|2017-014||Pr||Black-backed Oriole||1||Putnam Hill Rd., Sutton, Worcester Co.||5/7/17||5/8/17||Margaret Bowden* (ph)||check dates; wasin DB as 6/7/-6/8||21|
On 7-8 May 2017, a Black-backed Oriole visited the feeders at a private residence in Sutton, Massachusetts. The homeowner noticed that the bird was different from the other orioles and secured photographs. The homeowner circulated the photos to local birders a week after the bird had departed, at which point the bird was identified as a Black-backed Oriole. This individual is almost certainly the same individual that visited a feeder in Sinking Spring, Pennsylvania from January 31-April 10, 2017. This conclusion is based on the fact that both individuals possess anomalous facial markings. Both individuals have a broad pale patch over the left eye, a very small lower eye arc on the right eye, and some whitish coloration in the lores just in front of the right eye. Typically Black-backed Orioles have a wider lower eye arc and are orange throughout the lores. The large white patch above the left eye is particularly anomalous for Black-backed Oriole and further confirms that these two sightings represent the same individual. Adding further to this epic tale, Patrick Dugan viewed a Black-backed Oriole in Stamford, Connecticut on 14 May 2017.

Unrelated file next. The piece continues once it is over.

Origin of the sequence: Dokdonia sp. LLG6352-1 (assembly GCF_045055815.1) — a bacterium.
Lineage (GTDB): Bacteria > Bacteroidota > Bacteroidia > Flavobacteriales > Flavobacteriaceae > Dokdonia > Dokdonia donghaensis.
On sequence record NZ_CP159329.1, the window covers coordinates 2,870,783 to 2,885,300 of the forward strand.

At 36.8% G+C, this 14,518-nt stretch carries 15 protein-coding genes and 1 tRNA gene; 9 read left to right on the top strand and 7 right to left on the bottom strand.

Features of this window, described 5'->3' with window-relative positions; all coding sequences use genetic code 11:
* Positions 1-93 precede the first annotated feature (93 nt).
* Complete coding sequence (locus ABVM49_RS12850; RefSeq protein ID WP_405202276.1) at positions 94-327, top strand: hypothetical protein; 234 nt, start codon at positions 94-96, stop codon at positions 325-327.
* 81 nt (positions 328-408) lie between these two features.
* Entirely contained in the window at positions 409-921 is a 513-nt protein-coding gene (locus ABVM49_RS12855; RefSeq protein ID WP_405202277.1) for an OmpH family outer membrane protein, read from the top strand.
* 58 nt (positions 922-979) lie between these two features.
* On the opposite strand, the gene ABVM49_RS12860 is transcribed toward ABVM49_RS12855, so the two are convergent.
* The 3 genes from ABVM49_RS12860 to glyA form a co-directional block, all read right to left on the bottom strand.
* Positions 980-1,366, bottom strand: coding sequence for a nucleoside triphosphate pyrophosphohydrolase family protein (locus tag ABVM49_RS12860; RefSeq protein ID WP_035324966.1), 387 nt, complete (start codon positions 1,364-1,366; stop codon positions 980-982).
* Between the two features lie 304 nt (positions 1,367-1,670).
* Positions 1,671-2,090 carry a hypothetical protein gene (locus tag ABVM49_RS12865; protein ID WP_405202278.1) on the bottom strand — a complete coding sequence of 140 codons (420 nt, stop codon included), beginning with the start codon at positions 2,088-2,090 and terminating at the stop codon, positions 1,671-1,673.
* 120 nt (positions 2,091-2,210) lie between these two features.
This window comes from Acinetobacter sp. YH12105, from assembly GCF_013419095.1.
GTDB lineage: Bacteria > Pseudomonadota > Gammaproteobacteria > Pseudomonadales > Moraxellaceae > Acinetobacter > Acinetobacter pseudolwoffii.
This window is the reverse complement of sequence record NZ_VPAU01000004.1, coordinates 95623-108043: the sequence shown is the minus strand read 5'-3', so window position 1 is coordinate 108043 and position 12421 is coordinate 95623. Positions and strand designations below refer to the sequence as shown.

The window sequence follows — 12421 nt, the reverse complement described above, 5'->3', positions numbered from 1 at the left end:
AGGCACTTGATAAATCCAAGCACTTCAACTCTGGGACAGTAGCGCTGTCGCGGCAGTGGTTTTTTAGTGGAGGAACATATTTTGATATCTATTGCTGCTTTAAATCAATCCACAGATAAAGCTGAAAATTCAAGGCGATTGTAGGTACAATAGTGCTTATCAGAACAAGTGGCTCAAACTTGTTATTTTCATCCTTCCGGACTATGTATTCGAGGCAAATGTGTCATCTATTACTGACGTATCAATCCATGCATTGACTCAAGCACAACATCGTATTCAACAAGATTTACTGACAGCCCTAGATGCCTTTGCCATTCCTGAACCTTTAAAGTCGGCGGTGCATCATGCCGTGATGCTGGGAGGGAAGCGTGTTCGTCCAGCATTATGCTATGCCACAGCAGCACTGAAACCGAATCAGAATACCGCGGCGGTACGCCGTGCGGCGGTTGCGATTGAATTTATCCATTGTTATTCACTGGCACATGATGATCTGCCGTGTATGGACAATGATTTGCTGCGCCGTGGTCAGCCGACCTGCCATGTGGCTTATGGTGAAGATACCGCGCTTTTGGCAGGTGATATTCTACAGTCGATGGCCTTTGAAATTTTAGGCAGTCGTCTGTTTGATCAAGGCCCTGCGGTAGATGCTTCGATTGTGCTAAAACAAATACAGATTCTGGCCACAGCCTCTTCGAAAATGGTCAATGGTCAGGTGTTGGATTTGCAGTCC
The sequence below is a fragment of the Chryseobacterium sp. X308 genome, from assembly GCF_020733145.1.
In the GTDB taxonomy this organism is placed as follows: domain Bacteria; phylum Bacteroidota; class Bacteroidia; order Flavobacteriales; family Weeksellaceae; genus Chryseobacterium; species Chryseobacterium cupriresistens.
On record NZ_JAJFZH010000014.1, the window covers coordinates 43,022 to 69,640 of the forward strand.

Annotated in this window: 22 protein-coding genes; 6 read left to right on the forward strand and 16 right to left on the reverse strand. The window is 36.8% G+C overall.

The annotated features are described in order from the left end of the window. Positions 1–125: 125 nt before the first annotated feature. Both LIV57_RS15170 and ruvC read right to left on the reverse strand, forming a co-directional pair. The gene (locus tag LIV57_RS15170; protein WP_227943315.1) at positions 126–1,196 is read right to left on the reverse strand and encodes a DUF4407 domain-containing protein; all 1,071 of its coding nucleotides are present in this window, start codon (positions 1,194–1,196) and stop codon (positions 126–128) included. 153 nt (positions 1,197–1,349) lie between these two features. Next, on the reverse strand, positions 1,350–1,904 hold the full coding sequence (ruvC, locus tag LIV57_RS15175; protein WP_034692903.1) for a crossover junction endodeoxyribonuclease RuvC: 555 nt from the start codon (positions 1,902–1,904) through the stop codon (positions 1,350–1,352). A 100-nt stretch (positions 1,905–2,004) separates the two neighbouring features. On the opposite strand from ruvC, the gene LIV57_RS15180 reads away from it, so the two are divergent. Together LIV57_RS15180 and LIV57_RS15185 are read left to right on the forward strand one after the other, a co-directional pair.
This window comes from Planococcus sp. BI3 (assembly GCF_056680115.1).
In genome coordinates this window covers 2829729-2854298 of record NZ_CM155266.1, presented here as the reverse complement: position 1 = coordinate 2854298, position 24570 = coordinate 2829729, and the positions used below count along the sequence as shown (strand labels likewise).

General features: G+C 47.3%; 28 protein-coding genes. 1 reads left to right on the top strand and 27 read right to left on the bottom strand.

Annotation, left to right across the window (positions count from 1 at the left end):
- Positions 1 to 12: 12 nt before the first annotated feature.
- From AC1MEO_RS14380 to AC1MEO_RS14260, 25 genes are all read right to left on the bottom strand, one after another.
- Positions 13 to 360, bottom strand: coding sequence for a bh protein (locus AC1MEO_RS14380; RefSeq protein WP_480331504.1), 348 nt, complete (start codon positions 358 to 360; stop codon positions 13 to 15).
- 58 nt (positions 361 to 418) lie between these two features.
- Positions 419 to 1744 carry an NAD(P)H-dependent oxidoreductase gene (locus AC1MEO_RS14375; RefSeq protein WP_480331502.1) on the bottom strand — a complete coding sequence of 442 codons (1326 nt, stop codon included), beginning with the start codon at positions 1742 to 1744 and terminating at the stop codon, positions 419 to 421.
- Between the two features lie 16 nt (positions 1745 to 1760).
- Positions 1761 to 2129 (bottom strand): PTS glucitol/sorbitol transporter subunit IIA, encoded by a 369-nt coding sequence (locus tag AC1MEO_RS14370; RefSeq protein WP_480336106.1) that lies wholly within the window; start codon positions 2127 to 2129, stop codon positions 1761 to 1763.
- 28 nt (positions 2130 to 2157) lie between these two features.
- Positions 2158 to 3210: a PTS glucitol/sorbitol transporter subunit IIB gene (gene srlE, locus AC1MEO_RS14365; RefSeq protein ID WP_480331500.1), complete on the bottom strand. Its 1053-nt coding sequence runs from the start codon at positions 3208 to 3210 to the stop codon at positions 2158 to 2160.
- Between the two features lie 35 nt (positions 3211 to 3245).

The Massachusetts Avian Records Committee recently reviewed this record and voted to not accept it. While the committee agreed that the individual was indeed a Black-backed Oriole, all committee members felt that a captive origin could not be ruled out given 1) the Black-backed Oriole is a short-distance migrant, 2) there is a lack of history of vagrancy in this species, and most importantly 3) this bird can be found in the caged bird trade. For example, see this video of a hand-fed Black-backed Oriole in Mexico.